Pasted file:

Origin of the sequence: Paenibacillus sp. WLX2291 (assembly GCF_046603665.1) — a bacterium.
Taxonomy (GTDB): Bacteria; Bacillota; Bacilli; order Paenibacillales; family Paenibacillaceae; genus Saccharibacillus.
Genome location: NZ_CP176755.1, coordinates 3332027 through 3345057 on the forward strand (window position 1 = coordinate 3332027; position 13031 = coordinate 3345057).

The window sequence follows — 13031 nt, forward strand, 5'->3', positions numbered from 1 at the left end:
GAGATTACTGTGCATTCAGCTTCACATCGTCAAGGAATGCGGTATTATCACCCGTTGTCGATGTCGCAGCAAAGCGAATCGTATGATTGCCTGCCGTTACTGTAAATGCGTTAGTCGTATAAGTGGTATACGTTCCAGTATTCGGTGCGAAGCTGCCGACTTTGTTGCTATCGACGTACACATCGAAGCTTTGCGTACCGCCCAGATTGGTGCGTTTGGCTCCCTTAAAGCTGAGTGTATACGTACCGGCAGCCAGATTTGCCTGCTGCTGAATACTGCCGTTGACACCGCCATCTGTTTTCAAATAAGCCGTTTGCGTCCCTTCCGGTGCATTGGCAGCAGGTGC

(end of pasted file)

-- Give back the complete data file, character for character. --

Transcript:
Origin of the sequence: Paenibacillus sp. WLX2291 (assembly GCF_046603665.1) — a bacterium.
Taxonomy (GTDB): Bacteria; Bacillota; Bacilli; order Paenibacillales; family Paenibacillaceae; genus Saccharibacillus.
Genome location: NZ_CP176755.1, coordinates 3332027 through 3345057 on the forward strand (window position 1 = coordinate 3332027; position 13031 = coordinate 3345057).

The window sequence follows — 13031 nt, forward strand, 5'->3', positions numbered from 1 at the left end:
GAGATTACTGTGCATTCAGCTTCACATCGTCAAGGAATGCGGTATTATCACCCGTTGTCGATGTCGCAGCAAAGCGAATCGTATGATTGCCTGCCGTTACTGTAAATGCGTTAGTCGTATAAGTGGTATACGTTCCAGTATTCGGTGCGAAGCTGCCGACTTTGTTGCTATCGACGTACACATCGAAGCTTTGCGTACCGCCCAGATTGGTGCGTTTGGCTCCCTTAAAGCTGAGTGTATACGTACCGGCAGCCAGATTTGCCTGCTGCTGAATACTGCCGTTGACACCGCCATCTGTTTTCAAATAAGCCGTTTGCGTCCCTTCCGGTGCATTGGCAGCAGGTGC